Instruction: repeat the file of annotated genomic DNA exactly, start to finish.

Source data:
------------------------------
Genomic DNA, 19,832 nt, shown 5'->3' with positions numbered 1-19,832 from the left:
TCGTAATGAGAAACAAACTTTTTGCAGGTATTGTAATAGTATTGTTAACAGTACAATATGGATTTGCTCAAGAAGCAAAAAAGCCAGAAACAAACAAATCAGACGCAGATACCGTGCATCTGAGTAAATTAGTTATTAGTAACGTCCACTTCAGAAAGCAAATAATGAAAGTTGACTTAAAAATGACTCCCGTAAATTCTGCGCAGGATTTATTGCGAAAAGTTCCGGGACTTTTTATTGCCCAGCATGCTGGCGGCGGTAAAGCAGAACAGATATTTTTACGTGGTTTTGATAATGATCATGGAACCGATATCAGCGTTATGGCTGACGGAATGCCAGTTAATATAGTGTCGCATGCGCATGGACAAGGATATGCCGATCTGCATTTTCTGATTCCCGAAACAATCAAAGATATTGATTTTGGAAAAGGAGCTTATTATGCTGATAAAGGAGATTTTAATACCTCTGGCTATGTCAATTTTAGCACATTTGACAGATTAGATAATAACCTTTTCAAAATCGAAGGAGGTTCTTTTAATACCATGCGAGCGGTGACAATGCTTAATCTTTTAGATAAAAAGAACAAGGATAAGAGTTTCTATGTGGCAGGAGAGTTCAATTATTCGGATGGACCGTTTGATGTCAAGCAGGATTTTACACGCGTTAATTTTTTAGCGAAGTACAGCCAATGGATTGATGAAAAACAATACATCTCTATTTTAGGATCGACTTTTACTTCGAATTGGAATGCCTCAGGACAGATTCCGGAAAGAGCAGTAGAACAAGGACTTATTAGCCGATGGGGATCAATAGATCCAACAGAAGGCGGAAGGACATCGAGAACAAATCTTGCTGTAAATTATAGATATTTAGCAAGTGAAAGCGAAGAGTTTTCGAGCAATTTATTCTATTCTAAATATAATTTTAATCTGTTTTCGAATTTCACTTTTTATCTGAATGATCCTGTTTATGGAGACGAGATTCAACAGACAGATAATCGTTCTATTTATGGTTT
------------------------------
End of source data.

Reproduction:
Genomic DNA, 19,832 nt, shown 5'->3' with positions numbered 1-19,832 from the left:
TCGTAATGAGAAACAAACTTTTTGCAGGTATTGTAATAGTATTGTTAACAGTACAATATGGATTTGCTCAAGAAGCAAAAAAGCCAGAAACAAACAAATCAGACGCAGATACCGTGCATCTGAGTAAATTAGTTATTAGTAACGTCCACTTCAGAAAGCAAATAATGAAAGTTGACTTAAAAATGACTCCCGTAAATTCTGCGCAGGATTTATTGCGAAAAGTTCCGGGACTTTTTATTGCCCAGCATGCTGGCGGCGGTAAAGCAGAACAGATATTTTTACGTGGTTTTGATAATGATCATGGAACCGATATCAGCGTTATGGCTGACGGAATGCCAGTTAATATAGTGTCGCATGCGCATGGACAAGGATATGCCGATCTGCATTTTCTGATTCCCGAAACAATCAAAGATATTGATTTTGGAAAAGGAGCTTATTATGCTGATAAAGGAGATTTTAATACCTCTGGCTATGTCAATTTTAGCACATTTGACAGATTAGATAATAACCTTTTCAAAATCGAAGGAGGTTCTTTTAATACCATGCGAGCGGTGACAATGCTTAATCTTTTAGATAAAAAGAACAAGGATAAGAGTTTCTATGTGGCAGGAGAGTTCAATTATTCGGATGGACCGTTTGATGTCAAGCAGGATTTTACACGCGTTAATTTTTTAGCGAAGTACAGCCAATGGATTGATGAAAAACAATACATCTCTATTTTAGGATCGACTTTTACTTCGAATTGGAATGCCTCAGGACAGATTCCGGAAAGAGCAGTAGAACAAGGACTTATTAGCCGATGGGGATCAATAGATCCAACAGAAGGCGGAAGGACATCGAGAACAAATCTTGCTGTAAATTATAGATATTTAGCAAGTGAAAGCGAAGAGTTTTCGAGCAATTTATTCTATTCTAAATATAATTTTAATCTGTTTTCGAATTTCACTTTTTATCTGAATGATCCTGTTTATGGAGACGAGATTCAACAGACAGATAATCGTTCTATTTATGGTTT